Wednesday, February 19, 2014


At the risk of overstating the obvious, this is my favorite race.  If you know anything about me, you know why…it is Gainesville!  Gainesville is my magic city.  The adrenaline kicks into high gear whenever I am up there, so it should come as no surprise that I would be running this race for the sixth consecutive year.  However, it would mark only the second time I would be running the half instead of the full.

I arrived at Jen’s house around 11am on Saturday, and we made our way up to the expo shortly after that.  The expo for this race is one of the smallest, but I always seem to come away with a purchase or two.  This year, Gainesville Running and Walking was selling all of their running shoes for $50.  Despite a limited selection on size 13, I was able to score a pair of Brooks Ravenna at the sale price.  They also had a couple of new colors of the ever-popular “I Run Gainesville” tech shirts, which just goes to prove it’s quality, not quantity.  This race also consistently puts out what I consider to be the nicest race shirts; this year was no exception.

Traditionally, temperatures for this race tend to skew towards the colder side.  This year would prove no different.  When we made our way to the starting line, the temperature was a chilly 36 degrees.  There were 866 participants in the race, with 186 running the full, and 680 running the half.  These numbers were up just slightly from last year.

The race was enjoyable as always, but with an added twist…OBNOXIOUS RUNNERS!  There were two girls that ran a good portion of the way with us who were entertaining in the most nauseating way.  One of the chicks had on what could best be described as wrestling tights.  The problem was, she wasn’t one of the Bella Twins.  Additionally, she had a voice that could even crack my thick glasses.  Some of the runners like to thank the police officers for being out there to control the intersections.  Although it is a very nice gesture, they are getting paid to be there: not necessarily working out of the goodness of their hearts.  When this girl thanked each and every officer, it was like nails on a chalkboard.  Their banter was so stupid, it actually scared me that someone could be that much of a dumb ass in real life.  One example that comes to mind was how they contemplated dressing like space monkeys for the Space Coast Marathon (tail and all).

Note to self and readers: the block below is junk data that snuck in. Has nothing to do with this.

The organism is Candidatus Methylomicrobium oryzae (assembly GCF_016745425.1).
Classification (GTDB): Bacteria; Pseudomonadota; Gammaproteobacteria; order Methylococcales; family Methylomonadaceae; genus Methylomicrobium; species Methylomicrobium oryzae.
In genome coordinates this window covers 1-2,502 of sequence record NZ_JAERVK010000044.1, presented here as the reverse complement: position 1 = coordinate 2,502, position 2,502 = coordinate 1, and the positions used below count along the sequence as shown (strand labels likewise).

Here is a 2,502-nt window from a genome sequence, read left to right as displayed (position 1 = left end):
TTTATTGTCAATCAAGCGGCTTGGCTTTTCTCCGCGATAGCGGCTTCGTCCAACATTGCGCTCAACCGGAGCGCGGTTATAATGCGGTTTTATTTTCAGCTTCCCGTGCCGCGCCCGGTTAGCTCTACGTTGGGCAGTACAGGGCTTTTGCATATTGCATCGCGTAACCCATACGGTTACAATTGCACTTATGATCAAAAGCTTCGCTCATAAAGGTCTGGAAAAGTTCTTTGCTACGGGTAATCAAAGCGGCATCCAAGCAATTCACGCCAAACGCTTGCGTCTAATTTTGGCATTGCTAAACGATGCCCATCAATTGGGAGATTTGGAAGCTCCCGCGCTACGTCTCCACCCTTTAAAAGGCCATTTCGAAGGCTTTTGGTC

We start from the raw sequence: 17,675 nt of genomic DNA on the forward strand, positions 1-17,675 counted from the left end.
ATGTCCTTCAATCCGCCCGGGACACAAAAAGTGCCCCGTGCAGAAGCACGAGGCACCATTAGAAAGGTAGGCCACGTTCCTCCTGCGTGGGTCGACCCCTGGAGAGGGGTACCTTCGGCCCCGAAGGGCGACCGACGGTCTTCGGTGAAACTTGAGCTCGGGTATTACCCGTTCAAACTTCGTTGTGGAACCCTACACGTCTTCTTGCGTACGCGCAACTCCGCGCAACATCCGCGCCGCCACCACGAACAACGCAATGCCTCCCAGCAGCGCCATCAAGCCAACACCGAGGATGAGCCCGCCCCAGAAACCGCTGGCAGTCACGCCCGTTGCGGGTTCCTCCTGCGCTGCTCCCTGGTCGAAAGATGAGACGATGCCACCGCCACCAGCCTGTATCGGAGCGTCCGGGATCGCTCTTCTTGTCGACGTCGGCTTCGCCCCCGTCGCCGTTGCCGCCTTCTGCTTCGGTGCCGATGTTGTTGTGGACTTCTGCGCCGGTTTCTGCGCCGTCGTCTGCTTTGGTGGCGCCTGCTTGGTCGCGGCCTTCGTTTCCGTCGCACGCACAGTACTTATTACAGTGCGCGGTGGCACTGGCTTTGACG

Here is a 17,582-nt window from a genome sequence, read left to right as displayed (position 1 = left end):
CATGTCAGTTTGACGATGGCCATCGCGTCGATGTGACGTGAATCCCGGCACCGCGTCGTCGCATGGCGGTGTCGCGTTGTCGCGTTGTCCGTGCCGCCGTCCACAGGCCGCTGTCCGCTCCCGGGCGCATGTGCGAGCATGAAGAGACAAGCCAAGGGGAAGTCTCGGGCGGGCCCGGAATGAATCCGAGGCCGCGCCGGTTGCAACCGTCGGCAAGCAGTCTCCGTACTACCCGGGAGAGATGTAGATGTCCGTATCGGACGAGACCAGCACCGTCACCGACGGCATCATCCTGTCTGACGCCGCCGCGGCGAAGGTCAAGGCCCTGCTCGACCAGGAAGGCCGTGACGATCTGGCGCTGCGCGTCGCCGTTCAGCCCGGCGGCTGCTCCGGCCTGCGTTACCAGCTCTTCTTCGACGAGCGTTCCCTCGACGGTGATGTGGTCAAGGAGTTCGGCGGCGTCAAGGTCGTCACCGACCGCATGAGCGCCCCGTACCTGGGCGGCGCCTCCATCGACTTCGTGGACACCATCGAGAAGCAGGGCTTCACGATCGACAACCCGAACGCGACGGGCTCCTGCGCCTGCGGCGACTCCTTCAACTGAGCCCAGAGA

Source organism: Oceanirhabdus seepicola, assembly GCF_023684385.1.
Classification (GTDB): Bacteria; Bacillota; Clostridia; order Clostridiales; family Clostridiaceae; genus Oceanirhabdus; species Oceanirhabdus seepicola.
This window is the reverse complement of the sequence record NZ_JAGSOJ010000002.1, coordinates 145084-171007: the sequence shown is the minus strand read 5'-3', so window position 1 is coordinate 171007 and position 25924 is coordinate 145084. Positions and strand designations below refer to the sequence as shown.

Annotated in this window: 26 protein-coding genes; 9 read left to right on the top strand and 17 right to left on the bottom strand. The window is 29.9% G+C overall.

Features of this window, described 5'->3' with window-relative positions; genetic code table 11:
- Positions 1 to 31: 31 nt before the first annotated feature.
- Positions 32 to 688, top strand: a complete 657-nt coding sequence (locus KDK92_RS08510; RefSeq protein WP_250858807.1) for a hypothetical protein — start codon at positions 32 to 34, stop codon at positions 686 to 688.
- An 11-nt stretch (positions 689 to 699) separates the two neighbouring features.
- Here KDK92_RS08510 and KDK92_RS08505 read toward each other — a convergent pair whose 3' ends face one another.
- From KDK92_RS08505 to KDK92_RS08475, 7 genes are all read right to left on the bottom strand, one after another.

As we made our way onto the University of Florida campus around mile 10, we stopped to take a good amount of pictures.  Crossing the finish line, I was actually sad that the race was over.  The temperature was now 52 degrees, with lots of pizza, Muscle Milk and other goodies to be consumed during our post-race celebration.

Yet another successful trip up to my "home away from home."  Next race...Swamp House Half Marathon. I need to find one more race in either March or April. Any suggestions?


Saturday, February 8, 2014


I don't think I ever shared an article before in this blog, but I'm about to make an exception.  I came across this gem in Runner's World magazine (written by Mark Remy).  The text in red are my editorial comments:

Running is simple.
You don't need a room full of pricey equipment or to phone in advance for a tee time. Running doesn't even require much skill—nothing could be easier. Naturally, there are tons of rules. Not for the act of running itself, but about the code, largely unspoken, that governs behavior and informs decisions in situations that every runner encounters sooner or later: Did that driver really just cut me off, and am I within my rights to flip him the bird? What do I tell a marathoner lurching along at mile 20 like a zombie in search of brains? Here are some answers to such quandaries. None of these are rules in the USA Track & Field Competition Rules Book, because you won't find rules there on passing gas during a group run. Instead, these are guidelines to make running a little bit happier, healthier, and more fun for everyone. Because the first rule of running is just that: Have fun.
Have Fun
No other fact is so fundamental to running: Done properly, running is fun. Even when you do it improperly, running is still inherently, liberatingly fun. If you doubt this, just spend a few minutes watching a child or a dog in any wide open space. Their glee is instinctual and undeniable. I believe it was Aristotle who said, "Tramps like us, baby, we were born to run." Enjoy it. After all, there aren't many animal impulses that we can act on in public without getting arrested.
Expand Your Sense of Fun
As a runner, your definition of fun—which might once have included water parks, screwball comedies on DVD, and scrapbooking—must be, well, let's just say broadened and might include: